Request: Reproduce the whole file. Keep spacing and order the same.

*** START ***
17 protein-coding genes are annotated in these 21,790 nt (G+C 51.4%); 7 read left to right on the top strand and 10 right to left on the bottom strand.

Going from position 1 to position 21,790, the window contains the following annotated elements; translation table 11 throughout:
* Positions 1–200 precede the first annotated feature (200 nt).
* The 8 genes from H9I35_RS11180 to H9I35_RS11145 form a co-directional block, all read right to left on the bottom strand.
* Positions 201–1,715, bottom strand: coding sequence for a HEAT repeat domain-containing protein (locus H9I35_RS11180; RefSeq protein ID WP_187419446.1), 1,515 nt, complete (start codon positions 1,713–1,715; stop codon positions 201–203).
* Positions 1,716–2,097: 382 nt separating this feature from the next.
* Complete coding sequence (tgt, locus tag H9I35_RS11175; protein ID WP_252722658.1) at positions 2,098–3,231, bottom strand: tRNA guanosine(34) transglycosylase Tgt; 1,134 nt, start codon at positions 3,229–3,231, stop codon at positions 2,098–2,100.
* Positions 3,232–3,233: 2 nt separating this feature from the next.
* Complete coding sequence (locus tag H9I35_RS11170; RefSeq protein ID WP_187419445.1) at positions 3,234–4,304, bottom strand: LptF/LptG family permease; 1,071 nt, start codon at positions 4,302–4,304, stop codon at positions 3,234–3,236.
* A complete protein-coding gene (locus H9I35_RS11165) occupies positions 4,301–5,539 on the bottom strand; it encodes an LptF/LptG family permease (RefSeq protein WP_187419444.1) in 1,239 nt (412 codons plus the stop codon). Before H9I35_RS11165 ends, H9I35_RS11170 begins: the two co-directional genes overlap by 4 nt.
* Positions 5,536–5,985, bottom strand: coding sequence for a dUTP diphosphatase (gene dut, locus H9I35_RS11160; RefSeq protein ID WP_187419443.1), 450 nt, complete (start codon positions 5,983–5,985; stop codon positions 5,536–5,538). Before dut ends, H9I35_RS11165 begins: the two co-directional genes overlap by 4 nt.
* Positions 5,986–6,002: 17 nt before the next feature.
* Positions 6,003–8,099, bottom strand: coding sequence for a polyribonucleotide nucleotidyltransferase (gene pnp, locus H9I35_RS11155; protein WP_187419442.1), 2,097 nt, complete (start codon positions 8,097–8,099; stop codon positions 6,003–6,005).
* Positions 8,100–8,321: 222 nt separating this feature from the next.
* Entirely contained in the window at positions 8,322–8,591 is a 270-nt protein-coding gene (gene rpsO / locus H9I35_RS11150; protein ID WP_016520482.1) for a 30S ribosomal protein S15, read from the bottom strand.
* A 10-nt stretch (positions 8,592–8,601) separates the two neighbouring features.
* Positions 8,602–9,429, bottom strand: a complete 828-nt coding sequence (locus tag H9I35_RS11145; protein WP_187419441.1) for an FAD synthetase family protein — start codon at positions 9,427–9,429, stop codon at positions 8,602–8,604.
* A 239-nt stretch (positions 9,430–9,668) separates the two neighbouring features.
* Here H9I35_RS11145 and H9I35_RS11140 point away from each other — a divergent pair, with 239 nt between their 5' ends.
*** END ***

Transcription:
17 protein-coding genes are annotated in these 21,790 nt (G+C 51.4%); 7 read left to right on the top strand and 10 right to left on the bottom strand.

Going from position 1 to position 21,790, the window contains the following annotated elements; translation table 11 throughout:
* Positions 1–200 precede the first annotated feature (200 nt).
* The 8 genes from H9I35_RS11180 to H9I35_RS11145 form a co-directional block, all read right to left on the bottom strand.
* Positions 201–1,715, bottom strand: coding sequence for a HEAT repeat domain-containing protein (locus H9I35_RS11180; RefSeq protein ID WP_187419446.1), 1,515 nt, complete (start codon positions 1,713–1,715; stop codon positions 201–203).
* Positions 1,716–2,097: 382 nt separating this feature from the next.
* Complete coding sequence (tgt, locus tag H9I35_RS11175; protein ID WP_252722658.1) at positions 2,098–3,231, bottom strand: tRNA guanosine(34) transglycosylase Tgt; 1,134 nt, start codon at positions 3,229–3,231, stop codon at positions 2,098–2,100.
* Positions 3,232–3,233: 2 nt separating this feature from the next.
* Complete coding sequence (locus tag H9I35_RS11170; RefSeq protein ID WP_187419445.1) at positions 3,234–4,304, bottom strand: LptF/LptG family permease; 1,071 nt, start codon at positions 4,302–4,304, stop codon at positions 3,234–3,236.
* A complete protein-coding gene (locus H9I35_RS11165) occupies positions 4,301–5,539 on the bottom strand; it encodes an LptF/LptG family permease (RefSeq protein WP_187419444.1) in 1,239 nt (412 codons plus the stop codon). Before H9I35_RS11165 ends, H9I35_RS11170 begins: the two co-directional genes overlap by 4 nt.
* Positions 5,536–5,985, bottom strand: coding sequence for a dUTP diphosphatase (gene dut, locus H9I35_RS11160; RefSeq protein ID WP_187419443.1), 450 nt, complete (start codon positions 5,983–5,985; stop codon positions 5,536–5,538). Before dut ends, H9I35_RS11165 begins: the two co-directional genes overlap by 4 nt.
* Positions 5,986–6,002: 17 nt before the next feature.
* Positions 6,003–8,099, bottom strand: coding sequence for a polyribonucleotide nucleotidyltransferase (gene pnp, locus H9I35_RS11155; protein WP_187419442.1), 2,097 nt, complete (start codon positions 8,097–8,099; stop codon positions 6,003–6,005).
* Positions 8,100–8,321: 222 nt separating this feature from the next.
* Entirely contained in the window at positions 8,322–8,591 is a 270-nt protein-coding gene (gene rpsO / locus H9I35_RS11150; protein ID WP_016520482.1) for a 30S ribosomal protein S15, read from the bottom strand.
* A 10-nt stretch (positions 8,592–8,601) separates the two neighbouring features.
* Positions 8,602–9,429, bottom strand: a complete 828-nt coding sequence (locus tag H9I35_RS11145; protein WP_187419441.1) for an FAD synthetase family protein — start codon at positions 9,427–9,429, stop codon at positions 8,602–8,604.
* A 239-nt stretch (positions 9,430–9,668) separates the two neighbouring features.
* Here H9I35_RS11145 and H9I35_RS11140 point away from each other — a divergent pair, with 239 nt between their 5' ends.